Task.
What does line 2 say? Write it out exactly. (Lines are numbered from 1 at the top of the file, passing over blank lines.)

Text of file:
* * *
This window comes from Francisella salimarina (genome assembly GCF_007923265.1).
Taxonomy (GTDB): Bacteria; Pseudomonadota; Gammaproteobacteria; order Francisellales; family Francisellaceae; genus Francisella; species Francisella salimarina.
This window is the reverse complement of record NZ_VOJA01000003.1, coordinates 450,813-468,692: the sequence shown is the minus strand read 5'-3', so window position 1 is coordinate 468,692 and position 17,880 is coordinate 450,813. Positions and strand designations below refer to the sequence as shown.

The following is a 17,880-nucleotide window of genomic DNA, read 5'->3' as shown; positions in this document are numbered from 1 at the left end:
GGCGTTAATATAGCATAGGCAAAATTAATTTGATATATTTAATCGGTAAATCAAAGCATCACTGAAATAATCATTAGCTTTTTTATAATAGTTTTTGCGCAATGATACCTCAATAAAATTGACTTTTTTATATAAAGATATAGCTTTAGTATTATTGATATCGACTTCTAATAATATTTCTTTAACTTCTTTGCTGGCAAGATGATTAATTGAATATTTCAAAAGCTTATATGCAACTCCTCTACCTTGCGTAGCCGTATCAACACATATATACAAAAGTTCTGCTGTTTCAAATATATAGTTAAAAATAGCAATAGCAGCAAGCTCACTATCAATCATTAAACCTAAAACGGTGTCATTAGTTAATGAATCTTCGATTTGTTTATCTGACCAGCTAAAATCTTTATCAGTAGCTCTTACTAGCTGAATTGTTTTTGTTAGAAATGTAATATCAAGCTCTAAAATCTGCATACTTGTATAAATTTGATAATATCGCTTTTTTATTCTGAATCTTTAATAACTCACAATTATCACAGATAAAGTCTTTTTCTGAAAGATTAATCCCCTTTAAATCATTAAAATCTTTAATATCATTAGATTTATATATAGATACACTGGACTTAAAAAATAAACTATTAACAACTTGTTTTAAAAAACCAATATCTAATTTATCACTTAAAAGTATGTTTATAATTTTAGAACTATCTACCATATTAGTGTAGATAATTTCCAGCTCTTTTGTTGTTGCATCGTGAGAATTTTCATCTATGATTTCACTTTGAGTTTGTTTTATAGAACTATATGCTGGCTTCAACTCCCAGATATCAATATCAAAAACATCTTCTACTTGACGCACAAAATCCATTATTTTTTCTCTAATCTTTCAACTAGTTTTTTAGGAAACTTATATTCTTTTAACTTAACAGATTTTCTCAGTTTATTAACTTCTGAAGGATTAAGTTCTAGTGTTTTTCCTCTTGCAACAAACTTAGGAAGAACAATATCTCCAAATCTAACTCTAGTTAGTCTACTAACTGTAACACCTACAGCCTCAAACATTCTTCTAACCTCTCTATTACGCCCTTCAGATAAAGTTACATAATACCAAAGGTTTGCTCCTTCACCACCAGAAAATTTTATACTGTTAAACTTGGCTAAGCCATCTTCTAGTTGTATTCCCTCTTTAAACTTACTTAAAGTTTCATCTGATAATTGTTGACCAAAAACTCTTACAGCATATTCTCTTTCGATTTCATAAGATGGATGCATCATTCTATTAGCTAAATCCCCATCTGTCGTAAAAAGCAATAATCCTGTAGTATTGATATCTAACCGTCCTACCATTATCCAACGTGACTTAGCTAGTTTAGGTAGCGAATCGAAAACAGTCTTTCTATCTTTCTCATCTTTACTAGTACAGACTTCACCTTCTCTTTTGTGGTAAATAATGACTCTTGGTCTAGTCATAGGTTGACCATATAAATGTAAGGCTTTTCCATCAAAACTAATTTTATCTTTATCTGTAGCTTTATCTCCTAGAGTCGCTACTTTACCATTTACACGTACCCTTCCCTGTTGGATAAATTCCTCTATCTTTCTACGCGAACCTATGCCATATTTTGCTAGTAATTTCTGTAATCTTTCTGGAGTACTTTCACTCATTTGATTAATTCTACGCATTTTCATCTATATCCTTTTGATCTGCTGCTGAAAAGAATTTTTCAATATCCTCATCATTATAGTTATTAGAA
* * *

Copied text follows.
Taxonomy (GTDB): Bacteria; Pseudomonadota; Gammaproteobacteria; order Francisellales; family Francisellaceae; genus Francisella; species Francisella salimarina.